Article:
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Phase boundary propagation in heterogeneous media

Citation

Craciun, Bogdan (2002) Phase boundary propagation in heterogeneous media. Dissertation (Ph.D.), California Institute of Technology. http://resolver.caltech.edu/CaltechTHESIS:10082010-142653040

Abstract

There has been much recent progress in the study of free boundary problems motivated by phase transformations in materials science. Much of this literature considers fronts propagating in homogeneous media. However, usual materials are heterogeneous due to the presence of defects, grains and precipitates. This thesis addresses the propagation of phase boundaries in heterogeneous media. A particular motivation is a material undergoing martensitic phase transformation. Given a martensitic material with many non-transforming inclusions, there are well established microscopic laws that give the complex evolution of a particular twin or phase boundary as it encounters the many inclusions. The issue of interest is the overall evolution of this interface and the effect of defects and impurities on this evolution. In particular, if the defects are small, it is desirable to find the effective macroscopic law that governs the overall motion, without having to follow all the microscopic details but implicitly taking them into account. Using a theory of phase transformations based on linear elasticity, we show that the normal velocity of the martensitic phase or twin boundary may be written as a sum of several terms: first a homogeneous (but non-local) term that one would obtain for the propagation of the boundary in a homogeneous medium, second a heterogeneous term describing the effects of the inclusions but completely independent of the phase or twin boundary and third an interfacial energy term proportional to the mean curvature of the boundary. As a guide to understanding this problem, we begin with two simplified settings which are also of independent interest. First, we consider the homogenization for the case when the normal velocity depends only on position (the heterogeneous term only). This is equivalent to the homogenization of a Hamilton-Jacobi equation. We establish several variational principles which give useful formulas to characterize the effective Hamiltonian. We illustrate the usefulness of these results through examples and we also provide a qualitative study of the effective normal velocity. Second, we address the case when the interfacial energy is not negligible, so we keep the heterogeneous and curvature terms. This leads to a problem of homogenization of a degenerate parabolic initial value problem. We prove a homogenization theorem and obtain a characterization for the effective normal velocity, which however proves not to be too useful a tool for actual calculations. We therefore study some interesting examples and limiting cases and provide explicit formula in these situations. We also provide some numerical examples. We finally address the problem in full generality in the setting of anti-plane shear. We explicitly evaluate the term induced by the presence of the inclusions and we propose a numerical method that allows us to trace the evolution of the phase boundary. We use this numerical method to evaluate the effect of the inclusions and show that their effect is quite localized. We use it to explain some experimental observations in NiTi.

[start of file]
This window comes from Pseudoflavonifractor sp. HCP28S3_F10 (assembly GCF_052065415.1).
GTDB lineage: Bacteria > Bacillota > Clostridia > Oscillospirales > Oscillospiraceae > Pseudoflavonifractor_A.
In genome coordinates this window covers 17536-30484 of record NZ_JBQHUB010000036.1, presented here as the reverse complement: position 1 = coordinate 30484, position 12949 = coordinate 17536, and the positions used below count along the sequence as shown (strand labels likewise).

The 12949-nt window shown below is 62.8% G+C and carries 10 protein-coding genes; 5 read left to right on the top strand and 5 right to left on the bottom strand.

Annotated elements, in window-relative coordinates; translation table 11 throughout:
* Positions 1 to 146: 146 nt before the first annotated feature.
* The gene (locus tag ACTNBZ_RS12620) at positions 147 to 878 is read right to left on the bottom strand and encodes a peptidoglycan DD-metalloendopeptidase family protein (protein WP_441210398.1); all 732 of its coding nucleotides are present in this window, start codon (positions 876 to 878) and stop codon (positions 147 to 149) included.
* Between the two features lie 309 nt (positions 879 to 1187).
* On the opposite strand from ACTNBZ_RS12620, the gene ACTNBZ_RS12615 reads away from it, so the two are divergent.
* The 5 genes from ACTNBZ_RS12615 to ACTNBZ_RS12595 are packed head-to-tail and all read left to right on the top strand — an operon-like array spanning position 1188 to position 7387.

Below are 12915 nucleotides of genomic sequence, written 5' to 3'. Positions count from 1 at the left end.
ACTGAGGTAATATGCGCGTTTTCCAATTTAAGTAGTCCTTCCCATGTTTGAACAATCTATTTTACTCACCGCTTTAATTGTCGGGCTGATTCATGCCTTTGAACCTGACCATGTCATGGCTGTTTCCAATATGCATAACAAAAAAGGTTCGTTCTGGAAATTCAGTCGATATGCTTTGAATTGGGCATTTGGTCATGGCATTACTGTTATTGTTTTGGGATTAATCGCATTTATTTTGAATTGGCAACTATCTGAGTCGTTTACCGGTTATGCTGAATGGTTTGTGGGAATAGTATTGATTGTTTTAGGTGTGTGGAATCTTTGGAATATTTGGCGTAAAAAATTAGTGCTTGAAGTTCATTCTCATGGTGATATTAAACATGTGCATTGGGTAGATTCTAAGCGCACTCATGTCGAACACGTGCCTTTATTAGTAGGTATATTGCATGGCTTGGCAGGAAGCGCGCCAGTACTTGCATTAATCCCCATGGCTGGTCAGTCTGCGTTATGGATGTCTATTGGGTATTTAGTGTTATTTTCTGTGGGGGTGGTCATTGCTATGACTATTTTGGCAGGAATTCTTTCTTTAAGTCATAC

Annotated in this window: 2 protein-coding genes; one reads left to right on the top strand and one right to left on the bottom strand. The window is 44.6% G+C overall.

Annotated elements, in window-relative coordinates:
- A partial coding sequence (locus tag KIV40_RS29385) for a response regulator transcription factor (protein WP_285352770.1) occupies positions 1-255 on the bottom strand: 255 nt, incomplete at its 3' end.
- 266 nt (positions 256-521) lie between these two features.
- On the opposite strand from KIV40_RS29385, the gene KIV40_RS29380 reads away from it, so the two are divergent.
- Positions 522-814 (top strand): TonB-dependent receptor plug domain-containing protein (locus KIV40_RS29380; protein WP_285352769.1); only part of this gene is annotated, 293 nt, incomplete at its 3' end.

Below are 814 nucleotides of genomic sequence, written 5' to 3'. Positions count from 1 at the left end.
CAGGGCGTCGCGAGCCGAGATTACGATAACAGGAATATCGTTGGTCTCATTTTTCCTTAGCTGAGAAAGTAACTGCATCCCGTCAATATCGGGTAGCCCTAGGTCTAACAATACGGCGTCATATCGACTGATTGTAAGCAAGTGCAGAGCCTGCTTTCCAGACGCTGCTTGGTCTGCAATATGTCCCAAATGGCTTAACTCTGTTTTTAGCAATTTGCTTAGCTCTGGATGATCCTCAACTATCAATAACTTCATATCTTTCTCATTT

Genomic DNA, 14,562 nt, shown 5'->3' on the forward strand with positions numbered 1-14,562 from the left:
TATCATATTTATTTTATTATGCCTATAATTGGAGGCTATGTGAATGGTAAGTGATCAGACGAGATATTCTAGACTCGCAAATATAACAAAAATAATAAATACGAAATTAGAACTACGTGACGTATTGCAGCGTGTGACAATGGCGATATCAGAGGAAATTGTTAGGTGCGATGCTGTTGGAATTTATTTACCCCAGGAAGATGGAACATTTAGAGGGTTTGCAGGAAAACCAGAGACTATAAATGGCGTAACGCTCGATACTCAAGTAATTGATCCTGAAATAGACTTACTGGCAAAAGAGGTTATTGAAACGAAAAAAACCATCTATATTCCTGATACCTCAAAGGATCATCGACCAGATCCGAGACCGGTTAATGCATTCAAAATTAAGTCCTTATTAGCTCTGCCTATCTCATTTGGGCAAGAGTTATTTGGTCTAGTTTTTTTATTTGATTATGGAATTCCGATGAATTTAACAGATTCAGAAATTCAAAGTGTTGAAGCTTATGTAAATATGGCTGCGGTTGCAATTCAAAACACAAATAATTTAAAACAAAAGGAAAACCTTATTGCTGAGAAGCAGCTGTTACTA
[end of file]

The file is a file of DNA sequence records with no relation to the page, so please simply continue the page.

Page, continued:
Item Type:Thesis (Dissertation (Ph.D.))
Subject Keywords:Applied Mathematics
Degree Grantor:California Institute of Technology
Division:Engineering and Applied Science
Major Option:Applied And Computational Mathematics
Thesis Availability:Restricted to Caltech community only
Research Advisor(s):
  • Bhattacharya, Kaushik
Thesis Committee:
  • Unknown, Unknown
Defense Date:29 October 2001
Record Number:CaltechTHESIS:10082010-142653040
Persistent URL:http://resolver.caltech.edu/CaltechTHESIS:10082010-142653040
Default Usage Policy:No commercial reproduction, distribution, display or performance rights in this work are provided.
ID Code:6122
Collection:CaltechTHESIS
Deposited By: Benjamin Perez
Deposited On:11 Oct 2010 03:22
Last Modified:26 Dec 2012 04:31

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